On-demand food delivery service DoorDash faces a proposed class action lawsuit filed over its alleged failure to pay drivers 100 percent of their tips despite promising to do so.
Filed in Georgia’s Northern District, the 27-page lawsuit focuses on DoorDash’s alleged “improper embezzlement” of delivery drivers’ tips that the plaintiffs argue rightfully belong to the workers on top of their guaranteed pay for each delivery. DoorDash, the case says, has deceptively misrepresented the true nature of drivers’ pay by claiming on its website that drivers who sign up to work for the company will receive “base pay + 100% of tips” from customers. Instead, the suit charges, DoorDash “keeps a substantial portion of this additional charge for itself.”
Per the complaint, when a customer places an order with DoorDash, the individual has the opportunity to leave an additional tip on top of the default tip, called the “Dasher Tip,” for the driver. The lawsuit traces DoorDash’s alleged tipping impropriety to 2017, when the company allegedly changed its tipping policy to use customer tips to pay drivers’ base rates. According to the case, this contradicts DoorDash’s explicit representations that drivers will receive a guaranteed minimum amount if “the base pay + tip is less than the guaranteed minimum offered.” If the base pay on an order plus the customer tip is greater than DoorDash’s guaranteed amount, the case continues, then drivers are promised to receive the base rate plus the tip.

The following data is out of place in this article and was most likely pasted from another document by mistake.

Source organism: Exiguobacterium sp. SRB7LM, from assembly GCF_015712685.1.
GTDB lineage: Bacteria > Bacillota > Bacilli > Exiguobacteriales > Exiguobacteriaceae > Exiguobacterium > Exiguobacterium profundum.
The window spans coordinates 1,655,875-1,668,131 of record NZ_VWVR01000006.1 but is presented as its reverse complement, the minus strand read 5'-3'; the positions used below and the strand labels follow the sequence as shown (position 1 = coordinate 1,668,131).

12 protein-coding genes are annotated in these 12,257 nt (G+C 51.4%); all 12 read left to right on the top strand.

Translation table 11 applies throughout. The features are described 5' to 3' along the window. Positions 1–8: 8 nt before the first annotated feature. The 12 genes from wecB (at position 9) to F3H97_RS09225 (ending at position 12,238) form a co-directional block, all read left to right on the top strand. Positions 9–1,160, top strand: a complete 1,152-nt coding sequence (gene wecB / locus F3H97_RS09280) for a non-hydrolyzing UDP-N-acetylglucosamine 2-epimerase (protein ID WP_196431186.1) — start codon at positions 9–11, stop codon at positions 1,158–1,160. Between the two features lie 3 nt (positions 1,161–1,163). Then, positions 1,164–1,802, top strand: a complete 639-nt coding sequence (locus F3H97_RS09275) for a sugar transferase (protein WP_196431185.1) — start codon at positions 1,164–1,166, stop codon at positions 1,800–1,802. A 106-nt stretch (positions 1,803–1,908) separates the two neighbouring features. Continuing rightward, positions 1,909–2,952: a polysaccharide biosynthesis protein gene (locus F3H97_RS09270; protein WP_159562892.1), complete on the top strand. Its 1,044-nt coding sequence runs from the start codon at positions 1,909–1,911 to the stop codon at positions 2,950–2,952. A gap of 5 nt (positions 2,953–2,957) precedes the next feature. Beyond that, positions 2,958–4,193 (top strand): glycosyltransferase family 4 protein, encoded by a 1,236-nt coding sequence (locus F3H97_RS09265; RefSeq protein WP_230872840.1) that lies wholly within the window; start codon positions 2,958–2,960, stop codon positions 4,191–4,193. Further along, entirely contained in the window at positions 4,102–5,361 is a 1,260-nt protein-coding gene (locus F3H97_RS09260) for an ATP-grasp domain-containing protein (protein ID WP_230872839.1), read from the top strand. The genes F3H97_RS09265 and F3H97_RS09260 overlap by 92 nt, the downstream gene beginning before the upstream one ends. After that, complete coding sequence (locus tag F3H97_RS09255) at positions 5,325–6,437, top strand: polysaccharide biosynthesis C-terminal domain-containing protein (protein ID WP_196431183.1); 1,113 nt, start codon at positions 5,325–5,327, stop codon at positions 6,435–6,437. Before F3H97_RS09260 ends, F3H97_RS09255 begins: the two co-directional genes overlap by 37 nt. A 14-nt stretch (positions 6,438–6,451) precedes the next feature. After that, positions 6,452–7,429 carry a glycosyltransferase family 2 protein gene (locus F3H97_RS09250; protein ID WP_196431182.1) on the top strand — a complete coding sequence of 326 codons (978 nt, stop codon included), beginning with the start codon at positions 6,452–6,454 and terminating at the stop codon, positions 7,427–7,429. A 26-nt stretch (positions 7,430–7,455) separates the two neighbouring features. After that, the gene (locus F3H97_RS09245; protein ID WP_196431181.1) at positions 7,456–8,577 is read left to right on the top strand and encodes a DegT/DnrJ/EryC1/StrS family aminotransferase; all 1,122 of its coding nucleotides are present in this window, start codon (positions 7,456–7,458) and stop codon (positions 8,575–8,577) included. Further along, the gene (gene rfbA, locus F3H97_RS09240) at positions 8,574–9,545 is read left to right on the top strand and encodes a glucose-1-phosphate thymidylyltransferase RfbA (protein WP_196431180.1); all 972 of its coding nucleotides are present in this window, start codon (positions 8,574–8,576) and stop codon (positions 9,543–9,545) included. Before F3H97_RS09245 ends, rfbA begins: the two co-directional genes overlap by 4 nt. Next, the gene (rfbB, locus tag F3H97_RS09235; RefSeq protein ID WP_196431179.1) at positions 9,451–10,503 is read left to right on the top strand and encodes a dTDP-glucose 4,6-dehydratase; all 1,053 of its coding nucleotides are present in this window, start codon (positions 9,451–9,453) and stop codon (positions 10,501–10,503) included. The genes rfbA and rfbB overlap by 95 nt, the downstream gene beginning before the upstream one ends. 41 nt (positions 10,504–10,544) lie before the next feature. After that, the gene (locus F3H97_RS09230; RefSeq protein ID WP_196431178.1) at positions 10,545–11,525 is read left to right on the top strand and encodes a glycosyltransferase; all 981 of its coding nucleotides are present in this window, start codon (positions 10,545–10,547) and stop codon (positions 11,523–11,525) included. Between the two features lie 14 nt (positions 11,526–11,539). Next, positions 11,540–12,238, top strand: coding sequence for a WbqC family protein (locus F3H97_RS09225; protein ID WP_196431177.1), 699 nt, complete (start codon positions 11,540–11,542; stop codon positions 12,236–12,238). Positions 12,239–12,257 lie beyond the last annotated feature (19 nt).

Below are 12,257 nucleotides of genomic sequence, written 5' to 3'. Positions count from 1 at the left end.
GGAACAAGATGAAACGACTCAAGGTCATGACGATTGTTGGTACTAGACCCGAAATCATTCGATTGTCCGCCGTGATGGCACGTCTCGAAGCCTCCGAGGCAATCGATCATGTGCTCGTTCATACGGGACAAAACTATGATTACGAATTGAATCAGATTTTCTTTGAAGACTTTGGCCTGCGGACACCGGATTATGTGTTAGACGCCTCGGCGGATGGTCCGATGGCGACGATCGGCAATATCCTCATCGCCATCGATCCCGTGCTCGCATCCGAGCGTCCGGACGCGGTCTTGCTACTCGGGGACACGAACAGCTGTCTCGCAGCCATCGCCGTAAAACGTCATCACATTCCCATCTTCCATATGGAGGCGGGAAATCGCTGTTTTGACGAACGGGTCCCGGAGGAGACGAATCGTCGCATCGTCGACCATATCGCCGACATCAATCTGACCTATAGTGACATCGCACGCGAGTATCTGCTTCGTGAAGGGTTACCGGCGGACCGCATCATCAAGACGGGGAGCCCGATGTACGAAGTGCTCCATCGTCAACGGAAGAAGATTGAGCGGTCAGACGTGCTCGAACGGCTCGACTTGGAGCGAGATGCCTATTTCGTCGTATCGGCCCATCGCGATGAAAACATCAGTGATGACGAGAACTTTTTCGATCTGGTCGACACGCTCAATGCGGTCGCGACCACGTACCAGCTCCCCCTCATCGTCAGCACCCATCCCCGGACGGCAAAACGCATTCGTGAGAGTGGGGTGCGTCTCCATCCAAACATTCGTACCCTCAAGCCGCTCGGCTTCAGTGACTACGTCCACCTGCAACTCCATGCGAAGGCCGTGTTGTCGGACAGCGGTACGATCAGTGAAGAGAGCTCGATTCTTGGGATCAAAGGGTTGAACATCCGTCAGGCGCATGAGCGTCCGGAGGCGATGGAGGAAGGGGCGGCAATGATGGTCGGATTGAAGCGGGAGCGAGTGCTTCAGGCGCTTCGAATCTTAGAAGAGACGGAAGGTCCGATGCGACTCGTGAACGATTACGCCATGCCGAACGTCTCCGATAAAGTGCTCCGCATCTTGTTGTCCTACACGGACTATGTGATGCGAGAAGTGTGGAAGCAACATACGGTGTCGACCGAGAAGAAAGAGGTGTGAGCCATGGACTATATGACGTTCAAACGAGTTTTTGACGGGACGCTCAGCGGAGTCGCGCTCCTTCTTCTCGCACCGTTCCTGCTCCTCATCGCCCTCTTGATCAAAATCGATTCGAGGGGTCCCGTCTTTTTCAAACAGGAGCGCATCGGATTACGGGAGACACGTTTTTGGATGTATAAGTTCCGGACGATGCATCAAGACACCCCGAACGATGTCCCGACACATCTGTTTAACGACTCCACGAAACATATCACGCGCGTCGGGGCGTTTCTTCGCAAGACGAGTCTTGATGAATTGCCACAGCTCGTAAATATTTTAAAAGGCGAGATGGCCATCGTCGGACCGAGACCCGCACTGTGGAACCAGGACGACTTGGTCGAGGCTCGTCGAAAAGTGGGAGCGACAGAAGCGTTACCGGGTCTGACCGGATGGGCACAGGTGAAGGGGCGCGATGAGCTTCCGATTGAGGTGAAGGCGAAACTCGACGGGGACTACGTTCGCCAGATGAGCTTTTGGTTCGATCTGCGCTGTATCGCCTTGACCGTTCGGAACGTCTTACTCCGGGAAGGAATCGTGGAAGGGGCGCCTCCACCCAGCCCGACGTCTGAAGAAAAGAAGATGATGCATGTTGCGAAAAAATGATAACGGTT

As the plaintiffs tell it, this policy switch was deceptive to customers and drivers.
“This policy was deceptive to consumers and drivers because tips are tips are [sic] meant to go to the drivers on top of whatever base pay the driver gets for the delivery—it is meant to be in addition to wages, not a substitution for them,” the suit reads.
The case looks to cover both a proposed national class and Georgia-only class of DoorDash drivers who made deliveries for the company within the last six years and did not receive the total amount of tips paid by a customer who “specifically designated that amount as the gratuity for the driver.”